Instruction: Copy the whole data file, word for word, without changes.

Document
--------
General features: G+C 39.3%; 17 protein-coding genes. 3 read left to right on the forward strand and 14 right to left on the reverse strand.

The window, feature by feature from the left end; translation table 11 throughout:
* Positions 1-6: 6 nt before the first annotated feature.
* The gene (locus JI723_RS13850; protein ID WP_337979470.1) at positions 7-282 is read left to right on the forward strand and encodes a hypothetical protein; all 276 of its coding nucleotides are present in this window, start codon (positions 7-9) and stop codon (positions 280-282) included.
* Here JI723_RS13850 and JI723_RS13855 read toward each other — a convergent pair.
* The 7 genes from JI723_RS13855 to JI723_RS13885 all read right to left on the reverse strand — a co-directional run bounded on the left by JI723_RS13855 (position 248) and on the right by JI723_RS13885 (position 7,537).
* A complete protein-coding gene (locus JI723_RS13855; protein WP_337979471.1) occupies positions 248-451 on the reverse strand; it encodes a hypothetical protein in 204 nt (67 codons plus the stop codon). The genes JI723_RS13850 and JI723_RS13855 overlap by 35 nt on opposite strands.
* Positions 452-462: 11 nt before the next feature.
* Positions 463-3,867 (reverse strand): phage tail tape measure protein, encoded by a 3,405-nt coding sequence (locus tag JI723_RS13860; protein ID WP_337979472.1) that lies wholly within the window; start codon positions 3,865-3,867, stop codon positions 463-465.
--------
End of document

General features: G+C 39.3%; 17 protein-coding genes. 3 read left to right on the forward strand and 14 right to left on the reverse strand.

The window, feature by feature from the left end; translation table 11 throughout:
* Positions 1-6: 6 nt before the first annotated feature.
* The gene (locus JI723_RS13850; protein ID WP_337979470.1) at positions 7-282 is read left to right on the forward strand and encodes a hypothetical protein; all 276 of its coding nucleotides are present in this window, start codon (positions 7-9) and stop codon (positions 280-282) included.
* Here JI723_RS13850 and JI723_RS13855 read toward each other — a convergent pair.
* The 7 genes from JI723_RS13855 to JI723_RS13885 all read right to left on the reverse strand — a co-directional run bounded on the left by JI723_RS13855 (position 248) and on the right by JI723_RS13885 (position 7,537).
* A complete protein-coding gene (locus JI723_RS13855; protein WP_337979471.1) occupies positions 248-451 on the reverse strand; it encodes a hypothetical protein in 204 nt (67 codons plus the stop codon). The genes JI723_RS13850 and JI723_RS13855 overlap by 35 nt on opposite strands.
* Positions 452-462: 11 nt before the next feature.
* Positions 463-3,867 (reverse strand): phage tail tape measure protein, encoded by a 3,405-nt coding sequence (locus tag JI723_RS13860; protein ID WP_337979472.1) that lies wholly within the window; start codon positions 3,865-3,867, stop codon positions 463-465.